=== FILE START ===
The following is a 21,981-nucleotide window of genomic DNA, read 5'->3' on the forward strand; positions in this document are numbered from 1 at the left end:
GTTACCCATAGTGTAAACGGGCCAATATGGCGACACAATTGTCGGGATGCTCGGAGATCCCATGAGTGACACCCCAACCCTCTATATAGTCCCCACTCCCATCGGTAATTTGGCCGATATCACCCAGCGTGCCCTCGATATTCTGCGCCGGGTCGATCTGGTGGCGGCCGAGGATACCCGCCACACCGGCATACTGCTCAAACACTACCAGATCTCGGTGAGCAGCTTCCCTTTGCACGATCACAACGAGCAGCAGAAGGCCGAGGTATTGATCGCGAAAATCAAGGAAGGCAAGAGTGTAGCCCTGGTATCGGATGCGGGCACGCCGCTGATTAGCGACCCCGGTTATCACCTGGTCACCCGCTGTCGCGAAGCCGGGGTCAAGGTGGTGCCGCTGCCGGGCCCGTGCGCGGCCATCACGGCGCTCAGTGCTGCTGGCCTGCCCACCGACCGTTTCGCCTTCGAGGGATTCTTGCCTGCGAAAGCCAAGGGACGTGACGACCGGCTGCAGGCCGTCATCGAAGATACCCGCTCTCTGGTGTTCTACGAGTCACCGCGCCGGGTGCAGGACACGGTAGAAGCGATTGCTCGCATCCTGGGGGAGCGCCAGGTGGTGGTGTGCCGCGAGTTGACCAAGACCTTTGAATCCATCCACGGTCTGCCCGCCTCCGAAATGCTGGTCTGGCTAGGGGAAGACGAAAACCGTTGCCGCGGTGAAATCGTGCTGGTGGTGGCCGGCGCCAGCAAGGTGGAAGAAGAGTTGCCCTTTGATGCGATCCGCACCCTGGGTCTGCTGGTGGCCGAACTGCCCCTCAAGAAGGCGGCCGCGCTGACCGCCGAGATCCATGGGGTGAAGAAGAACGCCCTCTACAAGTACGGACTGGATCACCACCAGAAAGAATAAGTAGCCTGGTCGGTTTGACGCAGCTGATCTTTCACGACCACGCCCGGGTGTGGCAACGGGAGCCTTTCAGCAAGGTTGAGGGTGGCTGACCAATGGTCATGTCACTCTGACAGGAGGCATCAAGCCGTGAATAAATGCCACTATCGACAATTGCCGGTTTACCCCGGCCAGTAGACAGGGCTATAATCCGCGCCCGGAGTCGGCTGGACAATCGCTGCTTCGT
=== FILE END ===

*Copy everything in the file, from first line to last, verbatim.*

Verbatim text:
The following is a 21,981-nucleotide window of genomic DNA, read 5'->3' on the forward strand; positions in this document are numbered from 1 at the left end:
GTTACCCATAGTGTAAACGGGCCAATATGGCGACACAATTGTCGGGATGCTCGGAGATCCCATGAGTGACACCCCAACCCTCTATATAGTCCCCACTCCCATCGGTAATTTGGCCGATATCACCCAGCGTGCCCTCGATATTCTGCGCCGGGTCGATCTGGTGGCGGCCGAGGATACCCGCCACACCGGCATACTGCTCAAACACTACCAGATCTCGGTGAGCAGCTTCCCTTTGCACGATCACAACGAGCAGCAGAAGGCCGAGGTATTGATCGCGAAAATCAAGGAAGGCAAGAGTGTAGCCCTGGTATCGGATGCGGGCACGCCGCTGATTAGCGACCCCGGTTATCACCTGGTCACCCGCTGTCGCGAAGCCGGGGTCAAGGTGGTGCCGCTGCCGGGCCCGTGCGCGGCCATCACGGCGCTCAGTGCTGCTGGCCTGCCCACCGACCGTTTCGCCTTCGAGGGATTCTTGCCTGCGAAAGCCAAGGGACGTGACGACCGGCTGCAGGCCGTCATCGAAGATACCCGCTCTCTGGTGTTCTACGAGTCACCGCGCCGGGTGCAGGACACGGTAGAAGCGATTGCTCGCATCCTGGGGGAGCGCCAGGTGGTGGTGTGCCGCGAGTTGACCAAGACCTTTGAATCCATCCACGGTCTGCCCGCCTCCGAAATGCTGGTCTGGCTAGGGGAAGACGAAAACCGTTGCCGCGGTGAAATCGTGCTGGTGGTGGCCGGCGCCAGCAAGGTGGAAGAAGAGTTGCCCTTTGATGCGATCCGCACCCTGGGTCTGCTGGTGGCCGAACTGCCCCTCAAGAAGGCGGCCGCGCTGACCGCCGAGATCCATGGGGTGAAGAAGAACGCCCTCTACAAGTACGGACTGGATCACCACCAGAAAGAATAAGTAGCCTGGTCGGTTTGACGCAGCTGATCTTTCACGACCACGCCCGGGTGTGGCAACGGGAGCCTTTCAGCAAGGTTGAGGGTGGCTGACCAATGGTCATGTCACTCTGACAGGAGGCATCAAGCCGTGAATAAATGCCACTATCGACAATTGCCGGTTTACCCCGGCCAGTAGACAGGGCTATAATCCGCGCCCGGAGTCGGCTGGACAATCGCTGCTTCGT